Disaster Relief of Northern CA

AN G I E M CC H E S N E Y secretary

JO H N B A I L E Y treasurer


Run for the Board, vote for The board


L A R R Y M AY FI E L D director

STE V E N O L I V E R I A director

B E T H S A LO M O N E director

AS A COOPERATIVE BUSINESS we are member-owned and governed by our member-owners. Each member-owner of record has an opportunity to vote for the board of directors and on any bylaw changes. The elected board then represents the member-owners in the overall governance of the business. We are approaching Board of Directors election time again. Serving on the elected Board of Directors is one way for member/ owners to participate and help the Co-op flourish. We encourage anyone who is a member in good standing to consider running for a seat on the Board. Board applications are available at customer service and on our website, If you have any questions regarding the 2022 elections, please contact the Board Development Committee at, or Lori Rosenberg at, or call 707.462.4778.


Membership deadline (for eligibility to vote)

January 31, 2022

Nomination / application deadline for candidates

January 31, 2022

Election material available at Customer Service and website

February 11, 2022 Balloting period

March 1-31, 2022 Ballots must be cast at or received at the Co-op ballot box by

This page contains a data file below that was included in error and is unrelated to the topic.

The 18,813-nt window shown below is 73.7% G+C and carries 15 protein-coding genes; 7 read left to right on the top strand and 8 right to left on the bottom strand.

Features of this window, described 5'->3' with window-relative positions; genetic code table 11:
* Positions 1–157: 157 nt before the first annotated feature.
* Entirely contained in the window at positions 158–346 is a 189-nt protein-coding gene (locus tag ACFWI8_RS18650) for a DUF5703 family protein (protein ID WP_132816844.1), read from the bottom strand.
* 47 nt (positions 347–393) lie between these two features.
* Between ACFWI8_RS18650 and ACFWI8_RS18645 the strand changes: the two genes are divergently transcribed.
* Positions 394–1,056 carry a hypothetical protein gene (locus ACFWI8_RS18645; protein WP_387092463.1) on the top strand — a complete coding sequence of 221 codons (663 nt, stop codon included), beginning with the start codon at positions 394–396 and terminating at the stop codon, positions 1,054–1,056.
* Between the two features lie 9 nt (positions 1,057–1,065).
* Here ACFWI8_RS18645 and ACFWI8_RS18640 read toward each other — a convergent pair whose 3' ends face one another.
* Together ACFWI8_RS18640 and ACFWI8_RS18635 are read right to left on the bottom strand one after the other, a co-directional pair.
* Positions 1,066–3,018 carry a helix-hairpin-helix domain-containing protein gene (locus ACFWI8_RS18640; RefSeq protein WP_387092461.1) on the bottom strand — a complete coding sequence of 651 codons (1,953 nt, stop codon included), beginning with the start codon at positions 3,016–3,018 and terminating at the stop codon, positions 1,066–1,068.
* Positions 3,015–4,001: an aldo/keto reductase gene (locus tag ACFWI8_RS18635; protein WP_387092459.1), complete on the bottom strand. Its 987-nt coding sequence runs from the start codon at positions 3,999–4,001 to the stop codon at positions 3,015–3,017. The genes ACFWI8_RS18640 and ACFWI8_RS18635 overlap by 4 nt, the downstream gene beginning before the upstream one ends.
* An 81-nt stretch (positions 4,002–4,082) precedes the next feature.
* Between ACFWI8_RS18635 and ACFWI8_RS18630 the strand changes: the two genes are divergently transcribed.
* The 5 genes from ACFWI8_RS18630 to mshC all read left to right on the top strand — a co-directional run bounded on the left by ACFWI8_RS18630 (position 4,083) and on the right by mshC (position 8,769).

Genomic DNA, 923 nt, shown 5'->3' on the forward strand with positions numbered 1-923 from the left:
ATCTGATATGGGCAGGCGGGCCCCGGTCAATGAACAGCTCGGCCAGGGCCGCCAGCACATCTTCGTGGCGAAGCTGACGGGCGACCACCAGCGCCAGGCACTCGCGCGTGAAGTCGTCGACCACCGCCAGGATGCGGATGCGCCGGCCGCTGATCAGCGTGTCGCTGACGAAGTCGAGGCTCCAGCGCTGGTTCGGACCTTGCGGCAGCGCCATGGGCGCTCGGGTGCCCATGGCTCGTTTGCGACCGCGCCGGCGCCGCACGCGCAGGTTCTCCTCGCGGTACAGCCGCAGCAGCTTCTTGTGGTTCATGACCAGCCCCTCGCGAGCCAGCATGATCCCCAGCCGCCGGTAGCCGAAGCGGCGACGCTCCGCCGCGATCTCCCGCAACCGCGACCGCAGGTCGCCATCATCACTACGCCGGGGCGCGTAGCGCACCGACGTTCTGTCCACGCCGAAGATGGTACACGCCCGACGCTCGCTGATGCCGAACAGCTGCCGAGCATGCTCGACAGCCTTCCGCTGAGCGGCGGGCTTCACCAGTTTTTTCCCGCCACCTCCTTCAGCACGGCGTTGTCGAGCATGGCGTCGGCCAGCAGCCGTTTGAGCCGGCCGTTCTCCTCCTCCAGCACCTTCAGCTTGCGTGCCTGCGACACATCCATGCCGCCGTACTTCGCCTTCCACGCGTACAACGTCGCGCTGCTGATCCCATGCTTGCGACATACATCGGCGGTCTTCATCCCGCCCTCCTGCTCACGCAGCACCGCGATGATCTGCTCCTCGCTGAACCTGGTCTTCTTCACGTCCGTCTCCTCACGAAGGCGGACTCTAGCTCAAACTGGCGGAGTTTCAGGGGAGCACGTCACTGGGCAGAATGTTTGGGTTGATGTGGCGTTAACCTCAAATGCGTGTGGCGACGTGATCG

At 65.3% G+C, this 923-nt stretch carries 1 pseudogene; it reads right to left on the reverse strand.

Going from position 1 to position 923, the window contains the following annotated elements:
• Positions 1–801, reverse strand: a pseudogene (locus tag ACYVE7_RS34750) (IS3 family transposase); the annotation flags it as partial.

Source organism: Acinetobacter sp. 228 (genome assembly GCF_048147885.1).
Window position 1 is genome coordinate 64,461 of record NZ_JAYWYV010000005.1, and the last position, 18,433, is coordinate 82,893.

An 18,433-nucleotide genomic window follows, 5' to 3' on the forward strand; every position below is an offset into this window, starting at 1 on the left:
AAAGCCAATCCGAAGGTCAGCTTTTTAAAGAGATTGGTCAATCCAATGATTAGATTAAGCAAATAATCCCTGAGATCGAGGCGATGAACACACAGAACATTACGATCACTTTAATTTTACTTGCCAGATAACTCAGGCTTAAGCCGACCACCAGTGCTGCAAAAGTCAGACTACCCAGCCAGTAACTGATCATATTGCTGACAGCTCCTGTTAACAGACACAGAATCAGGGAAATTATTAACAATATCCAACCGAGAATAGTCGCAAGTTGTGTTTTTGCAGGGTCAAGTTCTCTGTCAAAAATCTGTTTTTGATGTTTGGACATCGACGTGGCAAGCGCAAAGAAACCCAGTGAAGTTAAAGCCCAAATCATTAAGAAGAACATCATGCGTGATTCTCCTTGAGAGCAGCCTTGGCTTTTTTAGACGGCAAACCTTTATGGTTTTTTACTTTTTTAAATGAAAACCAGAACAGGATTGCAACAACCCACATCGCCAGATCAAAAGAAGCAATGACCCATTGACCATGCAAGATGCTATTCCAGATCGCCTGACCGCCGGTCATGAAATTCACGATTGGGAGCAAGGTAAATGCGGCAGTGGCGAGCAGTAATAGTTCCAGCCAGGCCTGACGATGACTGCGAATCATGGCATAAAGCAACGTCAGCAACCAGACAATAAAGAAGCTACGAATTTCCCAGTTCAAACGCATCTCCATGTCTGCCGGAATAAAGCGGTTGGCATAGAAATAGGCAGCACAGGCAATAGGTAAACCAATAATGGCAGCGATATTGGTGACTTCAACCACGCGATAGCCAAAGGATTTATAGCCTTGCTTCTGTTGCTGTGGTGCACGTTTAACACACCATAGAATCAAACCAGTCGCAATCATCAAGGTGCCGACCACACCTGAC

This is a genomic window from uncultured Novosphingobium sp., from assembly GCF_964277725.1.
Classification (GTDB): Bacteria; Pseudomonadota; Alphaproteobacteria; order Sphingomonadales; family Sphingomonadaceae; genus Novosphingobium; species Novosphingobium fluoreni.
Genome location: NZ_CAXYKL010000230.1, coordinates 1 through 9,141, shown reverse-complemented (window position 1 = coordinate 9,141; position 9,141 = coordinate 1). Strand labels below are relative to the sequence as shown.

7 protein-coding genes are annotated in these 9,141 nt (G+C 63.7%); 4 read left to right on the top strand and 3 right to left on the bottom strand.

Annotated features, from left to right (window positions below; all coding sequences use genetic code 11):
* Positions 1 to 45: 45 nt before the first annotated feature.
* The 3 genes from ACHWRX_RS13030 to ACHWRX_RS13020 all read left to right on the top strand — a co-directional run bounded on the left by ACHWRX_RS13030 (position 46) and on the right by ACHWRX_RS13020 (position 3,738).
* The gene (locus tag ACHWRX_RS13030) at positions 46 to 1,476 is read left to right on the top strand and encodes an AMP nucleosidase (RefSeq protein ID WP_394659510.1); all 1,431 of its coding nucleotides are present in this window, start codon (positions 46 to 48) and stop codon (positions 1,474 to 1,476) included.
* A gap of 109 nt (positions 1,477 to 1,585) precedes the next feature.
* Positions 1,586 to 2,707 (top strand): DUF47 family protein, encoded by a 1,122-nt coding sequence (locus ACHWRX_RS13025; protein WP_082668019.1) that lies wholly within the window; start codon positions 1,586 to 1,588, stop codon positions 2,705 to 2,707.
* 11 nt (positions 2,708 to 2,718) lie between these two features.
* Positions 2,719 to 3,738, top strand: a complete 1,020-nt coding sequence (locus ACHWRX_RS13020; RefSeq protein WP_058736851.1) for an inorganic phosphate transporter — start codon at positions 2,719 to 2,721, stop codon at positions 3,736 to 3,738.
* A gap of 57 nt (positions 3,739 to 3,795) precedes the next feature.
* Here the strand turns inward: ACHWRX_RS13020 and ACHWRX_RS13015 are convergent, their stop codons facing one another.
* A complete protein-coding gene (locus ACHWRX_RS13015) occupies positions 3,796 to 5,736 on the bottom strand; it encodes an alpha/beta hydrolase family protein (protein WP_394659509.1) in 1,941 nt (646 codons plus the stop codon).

March 31, 2022

Election results compiled

April 1, 2022

Election results announced

April 4, 2022



Palentine's DAY

By Sara Basaldua & Grey Wolfe Smith


HISTORICALLY, VALENTINE’S DAY HAS BEEN A HOLIDAY celebrated around the world for centuries. We’ve come to know it as a day of love spent romancing our significant others with cards, gifts, dinner for two, and more. But over the past two years the world has shifted the way we do life and the way we do love. The pandemic has impacted love and relationships in a significant way – how affection and appreciation are shown. It’s

safe to say through the course of these past two years our relationships with our loved ones has deepened. It has reminded us to slow down and remember our “why." This is not to say we should do away with our usual Valentine’s traditions, but to create new ones with all the people we do life with. Why not celebrate each other and show what true love looks like by being kind, patient, and understanding.


20% off off 20%

lth, Beauty & Wellnes a e H s all Thursday, February 10 Includes supplements, tinctures, lotions & potions!


There are many ways Valentine’s Day can be celebrated. So for this “Palentine’s” Day, consider celebrating by including those partners in life that have grown with you: familial, platonic, and romantic connections. Why not open the door to celebrating our everyday loves as well as our love for community and surroundings. Happy “Palentine’s” from our Co-op community to yours.

Ukiah Natural Foods Co-op Customers

for Hopkins Round Up Fire Victims

S a k l le u B 15% 15% off off all bulk

Thursday, March 10 includes bulk body care

THANKS TO OCTOBER'S "ROUND UP AT THE REGISTER," Co-op Customers were able to raise $3200.77 for the Disaster Relief of Northern Caifornia (UDRNC) to help victims of the recent Hopkins Fire. UDRNC's fire and disaster recovery center is a community of volunteers who stand at the ready to assist individuals who have suffered losses due to a natural disaster in Northern California. They supply survivors with free hygiene products, bedding, household goods, clothing and shoes, personal items, and even applicances and furniture dependent on the need. Volunteers hand out immediate relief in the form of gift cards, gift bags, and sleeping bags often on the scene of a fire or other disaster.